L4396, “static or dynamic AFO including soft interface, adjustable for fit, for positioning, minimal ambulation, prefabricated”

(Plantar fascia night splints)
Must as of 1/1/10 have adjustability. Many dorsal night splints commonly billed using this code lack “adjustably for fit” and so do not qualify for Medicare reimbursement. This item is an exception in that while others AFOs need be for ambulation, L4396 needs not when used for treatment of plantar fasciitis (728.71) or as part of a treatment plan for plantar flexion contracture of 10 degrees or greater (718.47).

The 2013 fee schedule ranges, depending on the state, from $150 to $183.

 

Arizona-type AFO / Moore Balance Brace

PDAC verification and an Advisory Article remain in place for Arizona AFO type custom gauntlets. According to PDAC, Arizona Short and Arizona Tall, or similar custom fabricated braces (including the Moore Balance Brace), only the following codes should be used:

  • L1940 Ankle foot orthosis, plastic or other material, custom fabricated
  • L2330 Addition to lower extremity, lacer or Velcro closure, molded to patient model, for custom fabricated orthosis only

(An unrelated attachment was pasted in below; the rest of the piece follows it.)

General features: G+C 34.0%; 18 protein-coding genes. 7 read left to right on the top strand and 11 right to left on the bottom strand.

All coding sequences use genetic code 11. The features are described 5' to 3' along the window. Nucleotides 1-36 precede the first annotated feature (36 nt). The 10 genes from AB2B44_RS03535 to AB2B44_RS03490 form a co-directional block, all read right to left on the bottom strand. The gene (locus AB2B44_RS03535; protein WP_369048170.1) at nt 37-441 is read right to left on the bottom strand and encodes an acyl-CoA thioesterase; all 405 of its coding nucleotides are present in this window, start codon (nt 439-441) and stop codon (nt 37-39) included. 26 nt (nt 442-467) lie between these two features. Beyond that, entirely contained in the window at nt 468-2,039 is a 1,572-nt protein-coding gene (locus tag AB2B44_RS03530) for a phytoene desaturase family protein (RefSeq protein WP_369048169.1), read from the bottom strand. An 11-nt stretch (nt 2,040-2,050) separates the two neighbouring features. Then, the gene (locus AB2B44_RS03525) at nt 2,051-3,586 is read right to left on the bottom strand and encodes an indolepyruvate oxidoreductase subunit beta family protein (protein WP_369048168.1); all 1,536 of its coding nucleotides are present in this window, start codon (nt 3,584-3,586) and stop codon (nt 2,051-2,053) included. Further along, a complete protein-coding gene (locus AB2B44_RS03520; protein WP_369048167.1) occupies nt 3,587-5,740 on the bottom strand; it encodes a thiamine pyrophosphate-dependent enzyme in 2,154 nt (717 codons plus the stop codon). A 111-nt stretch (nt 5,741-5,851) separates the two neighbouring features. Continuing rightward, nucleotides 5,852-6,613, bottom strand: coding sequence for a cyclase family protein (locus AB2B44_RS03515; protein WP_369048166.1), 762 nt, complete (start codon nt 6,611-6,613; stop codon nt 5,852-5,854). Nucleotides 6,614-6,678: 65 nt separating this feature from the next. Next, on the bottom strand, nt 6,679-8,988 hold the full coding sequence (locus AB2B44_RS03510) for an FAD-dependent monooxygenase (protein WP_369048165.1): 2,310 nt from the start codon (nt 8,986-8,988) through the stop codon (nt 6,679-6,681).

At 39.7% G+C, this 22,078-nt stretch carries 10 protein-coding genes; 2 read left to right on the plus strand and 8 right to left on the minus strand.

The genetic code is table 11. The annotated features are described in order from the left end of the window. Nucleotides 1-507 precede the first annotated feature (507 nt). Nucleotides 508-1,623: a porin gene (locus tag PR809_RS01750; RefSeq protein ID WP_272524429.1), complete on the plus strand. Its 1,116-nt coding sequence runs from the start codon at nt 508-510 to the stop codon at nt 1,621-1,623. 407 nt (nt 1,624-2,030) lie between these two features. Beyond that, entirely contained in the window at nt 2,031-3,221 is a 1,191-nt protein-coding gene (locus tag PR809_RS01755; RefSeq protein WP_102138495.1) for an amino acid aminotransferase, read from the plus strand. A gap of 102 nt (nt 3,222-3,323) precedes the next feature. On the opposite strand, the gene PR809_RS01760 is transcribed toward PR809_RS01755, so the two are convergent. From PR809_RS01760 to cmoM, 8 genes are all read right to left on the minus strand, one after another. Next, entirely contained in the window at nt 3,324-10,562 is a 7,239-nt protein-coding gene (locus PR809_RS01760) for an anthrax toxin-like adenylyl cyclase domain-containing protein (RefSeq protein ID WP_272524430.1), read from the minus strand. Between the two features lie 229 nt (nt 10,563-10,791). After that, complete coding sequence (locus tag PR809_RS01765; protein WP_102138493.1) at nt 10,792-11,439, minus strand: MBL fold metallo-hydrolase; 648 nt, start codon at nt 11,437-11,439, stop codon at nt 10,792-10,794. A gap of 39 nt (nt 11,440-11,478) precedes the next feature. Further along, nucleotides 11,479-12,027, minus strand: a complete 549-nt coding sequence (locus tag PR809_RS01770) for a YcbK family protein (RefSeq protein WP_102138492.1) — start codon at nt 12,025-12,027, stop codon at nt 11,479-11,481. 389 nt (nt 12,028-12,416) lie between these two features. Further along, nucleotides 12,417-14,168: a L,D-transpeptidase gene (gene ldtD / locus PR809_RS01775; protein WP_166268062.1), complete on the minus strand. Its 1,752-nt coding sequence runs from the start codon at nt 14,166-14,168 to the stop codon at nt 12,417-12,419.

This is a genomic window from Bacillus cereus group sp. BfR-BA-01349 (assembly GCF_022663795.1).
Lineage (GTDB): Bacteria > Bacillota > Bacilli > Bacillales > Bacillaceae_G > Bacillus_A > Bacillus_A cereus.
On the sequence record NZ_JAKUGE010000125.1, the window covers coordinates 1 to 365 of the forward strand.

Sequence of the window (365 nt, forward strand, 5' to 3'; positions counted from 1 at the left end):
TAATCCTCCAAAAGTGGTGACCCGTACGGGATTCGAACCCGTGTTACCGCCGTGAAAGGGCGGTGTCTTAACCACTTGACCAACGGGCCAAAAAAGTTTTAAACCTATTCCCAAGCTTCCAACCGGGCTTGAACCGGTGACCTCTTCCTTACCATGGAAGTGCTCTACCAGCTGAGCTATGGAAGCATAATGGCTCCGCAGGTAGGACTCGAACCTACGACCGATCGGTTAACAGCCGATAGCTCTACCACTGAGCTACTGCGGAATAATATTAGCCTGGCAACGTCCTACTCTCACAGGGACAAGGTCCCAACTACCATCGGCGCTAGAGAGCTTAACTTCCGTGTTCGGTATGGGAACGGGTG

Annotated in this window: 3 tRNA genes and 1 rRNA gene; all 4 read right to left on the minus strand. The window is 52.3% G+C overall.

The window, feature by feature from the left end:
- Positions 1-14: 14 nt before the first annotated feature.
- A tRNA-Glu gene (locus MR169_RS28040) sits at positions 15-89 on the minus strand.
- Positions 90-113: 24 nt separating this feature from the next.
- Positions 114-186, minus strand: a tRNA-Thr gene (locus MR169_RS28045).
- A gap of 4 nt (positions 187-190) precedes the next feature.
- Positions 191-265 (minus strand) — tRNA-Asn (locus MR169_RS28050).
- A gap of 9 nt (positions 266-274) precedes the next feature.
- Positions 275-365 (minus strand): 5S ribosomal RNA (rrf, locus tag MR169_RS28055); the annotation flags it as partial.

• L2820 Addition to lower extremity orthosis, soft interface for molded plastic below knee section
  • The 2013 fee schedule ranges, depending on the state, from $850 to $1389.
  • For the Arizona Extended and the Arizona Unweighting or similar custom fabricated braces, only the following codes should be used:
  • L1960 Ankle foot orthosis, posterior solid ankle, plastic, custom-fabricated
  • L2330 Addition to lower extremity, lacer molded to patient model, for custom fabricated orthosis only
  • L2820 Addition to lower extremity orthosis, soft interface for molded plastic below knee section

The 2013 fee schedule ranges, depending on the state, from $902 to $1484.

 

Thermoplastic hinged articulated AFO

Devices that meet the description as L1970, “AFO, plastic with ankle joint, custom fabricated” are no longer required extend to within 4 cm of the fibular head. When they include a soft interface, code L2820 can also be billed.

The 2013 fee schedule for such devices ranges, depending on the state, from $621 to $929.

 

SafeStep presents a free live webinar on DME Treatment Protocols that includes all the latest coding and compliance issues.  To see the schedule and to register, CLICK HERE.

Your comments are welcome and appreciated. Updates relating to this and other coding, billing and compliance issues will be posted on the SafeStep blog, www.safestepblog.net.

 

Josh White, DPM, CPed

Joshwhite@safestep.net